Dow-30 component Hewlett-Packard (HPQ – Free Hewlett-Packard Stock Report), the giant technology company, took investors on a roller coaster ride on Thursday before it reported July-period results. The stock, which had been down as much as 8% early in the day, surged nearly 14% after reports (which were later confirmed by the company) that it was considering spinning off its personal computer operations and was in discussions to buy Autonomy, an enterprise software provider based in the U.K. H-P shares eventually ended the day down 6%, but fell another 23% in early Friday morning trading.
Late Thursday, the company reported earnings of $0.93 a share for the fiscal third quarter (ended July 31st). Sales rose 1.5% (but declined slightly adjusted for currency fluctuations), with increases in all of H-P's divisions except personal computers and printers. The gross margin contracted 70 basis points year to year, reflecting margin pressure in printing, services, and webOS software, partly offset by favorable commodity prices in personal computers and enterprise servers, storage systems, and networking. A 12% decline in the share count, reflecting the buyback of 128 million shares of stock, enhanced earnings per share.
Meanwhile, the plan to explore strategic alternatives for the personal computer business, including a spinoff or sale, and the proposed acquisition of Autonomy are parts of the company's transformation program. Sales of H-P's recently launched tablet computer, the TouchPad, have been disappointing, as have its notebook and desktop sales (the latter two, down 4% in the July quarter). The business faces growing competition, particularly from Apple's (AAPL) iPhone, and the environment for consumer spending is challenging. The TouchPad uses webOS software acquired when H-P bought Palm. H-P is exploring new uses for the software, which appears to have been well-received by software developers.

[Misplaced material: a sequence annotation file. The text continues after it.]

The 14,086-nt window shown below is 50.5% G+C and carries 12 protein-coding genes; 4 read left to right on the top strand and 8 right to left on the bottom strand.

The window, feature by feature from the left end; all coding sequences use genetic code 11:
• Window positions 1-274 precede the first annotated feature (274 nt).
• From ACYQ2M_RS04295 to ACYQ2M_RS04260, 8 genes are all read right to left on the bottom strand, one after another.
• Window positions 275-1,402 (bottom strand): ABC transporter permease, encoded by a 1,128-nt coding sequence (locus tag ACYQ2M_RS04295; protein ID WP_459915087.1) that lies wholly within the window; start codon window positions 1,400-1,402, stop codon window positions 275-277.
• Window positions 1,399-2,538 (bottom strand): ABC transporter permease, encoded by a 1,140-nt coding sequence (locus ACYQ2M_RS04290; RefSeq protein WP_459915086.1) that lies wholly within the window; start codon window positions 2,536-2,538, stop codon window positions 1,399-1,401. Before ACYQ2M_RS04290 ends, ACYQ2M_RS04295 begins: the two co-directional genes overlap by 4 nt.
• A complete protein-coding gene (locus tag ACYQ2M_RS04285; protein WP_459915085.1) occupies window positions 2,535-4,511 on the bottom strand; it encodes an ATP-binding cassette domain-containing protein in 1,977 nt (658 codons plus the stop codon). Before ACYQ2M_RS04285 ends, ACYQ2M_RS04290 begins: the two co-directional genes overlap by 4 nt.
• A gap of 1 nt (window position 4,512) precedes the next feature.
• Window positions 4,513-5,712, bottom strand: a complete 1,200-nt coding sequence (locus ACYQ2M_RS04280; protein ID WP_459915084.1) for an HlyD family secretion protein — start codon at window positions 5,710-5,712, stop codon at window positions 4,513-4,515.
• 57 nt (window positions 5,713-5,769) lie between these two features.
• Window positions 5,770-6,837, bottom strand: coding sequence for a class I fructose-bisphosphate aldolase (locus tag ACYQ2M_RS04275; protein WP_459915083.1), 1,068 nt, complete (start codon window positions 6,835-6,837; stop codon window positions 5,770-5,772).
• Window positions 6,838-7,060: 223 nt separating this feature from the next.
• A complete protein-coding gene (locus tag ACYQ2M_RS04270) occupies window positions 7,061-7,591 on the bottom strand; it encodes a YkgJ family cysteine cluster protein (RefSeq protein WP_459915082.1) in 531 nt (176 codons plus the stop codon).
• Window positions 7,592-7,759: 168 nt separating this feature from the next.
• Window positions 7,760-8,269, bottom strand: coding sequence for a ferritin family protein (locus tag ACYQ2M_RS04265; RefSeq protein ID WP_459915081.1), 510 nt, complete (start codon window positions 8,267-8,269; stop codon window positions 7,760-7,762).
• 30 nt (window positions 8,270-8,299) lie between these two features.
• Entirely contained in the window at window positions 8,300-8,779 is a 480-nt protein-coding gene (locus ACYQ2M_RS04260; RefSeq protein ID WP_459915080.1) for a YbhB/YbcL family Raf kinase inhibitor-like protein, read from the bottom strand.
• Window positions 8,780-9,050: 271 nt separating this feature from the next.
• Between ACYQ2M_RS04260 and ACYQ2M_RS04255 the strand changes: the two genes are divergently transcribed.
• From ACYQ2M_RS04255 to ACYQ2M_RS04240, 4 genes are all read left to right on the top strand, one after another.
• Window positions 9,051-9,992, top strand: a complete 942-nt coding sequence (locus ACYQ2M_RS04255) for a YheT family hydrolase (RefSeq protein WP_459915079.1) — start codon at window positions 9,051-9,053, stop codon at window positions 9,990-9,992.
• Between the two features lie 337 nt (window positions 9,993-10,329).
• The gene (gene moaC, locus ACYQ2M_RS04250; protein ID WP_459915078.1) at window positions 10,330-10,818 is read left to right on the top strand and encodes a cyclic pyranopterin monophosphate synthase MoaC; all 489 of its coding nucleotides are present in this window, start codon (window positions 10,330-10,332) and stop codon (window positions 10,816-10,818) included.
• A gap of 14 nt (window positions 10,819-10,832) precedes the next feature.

H-P also intends to sharpen its focus on its strong printing hardware, software, and services operations; concentrate on the enterprise, government, and commercial markets; and invest in rapidly growing areas, like cloud computing and analytics. It also plans to address several challenges, including the effects of the natural disasters in Japan on the printer business.
In all, H-P expects October-period sales to be hurt by the tough economic climate, higher channel inventory in printing supplies, and weak margins in the services business. The company intends to take a $1 billion cash charge for restructuring and shutdown costs related to webOS devices in the October period. It also may need to take a charge for goodwill impairment, and expects to incur $300 million-$400 million of expenses related to the cost of British pound options that H-P is buying to hedge the purchase price of Autonomy. Including these items, management looks for earnings per share of only $0.44-$0.55 in the October period, and full fiscal 2011 share net of $3.59-$3.70. We have lowered our fiscal 2011 estimate accordingly, to $3.60 a share, from $4.25.
Prospects for 2012 are very hazy. Evaluating options for the personal computer business, which had sales of $9.6 billion in the July interim, is expected to take 12-18 months. And although Autonomy is a very profitable company, with gross margins in the high 80% area, the acquisition, to be completed by the end of calendar 2011, will be expensive, at over ten times revenue. Moreover, the economic climate probably will remain challenging over the next few quarters. We are tentatively reducing our fiscal 2012 share-earnings forecast to $4.00, from $4.60, but this number is subject to revision if and when H-P sells the personal computer operation. Note, also, that the company no longer is targeting earnings of $7.00 a share by 2014. Although the stock's pullback creates a possible good entry point for long-term investors, H-P's 3- to 5-year earnings and stock price appreciation potential aren't well defined, since the company's recovery probably will be a protracted process. Most investors may want to stay on the sidelines for now.
About The Company: Hewlett-Packard provides computing and imaging solutions and services to consumers and businesses. The company operates in six segments: Imaging & Printing (20% of 2010 revenue), Personal Systems, (32%), Enterprise Storage & Servers (15%), Services, (27%), Financing (3%), and Software, (3%). Research and development costs amounted to 2.3% of 2010 revenue.
At the time of this article’s writing, the author did not have positions in any of the companies mentioned.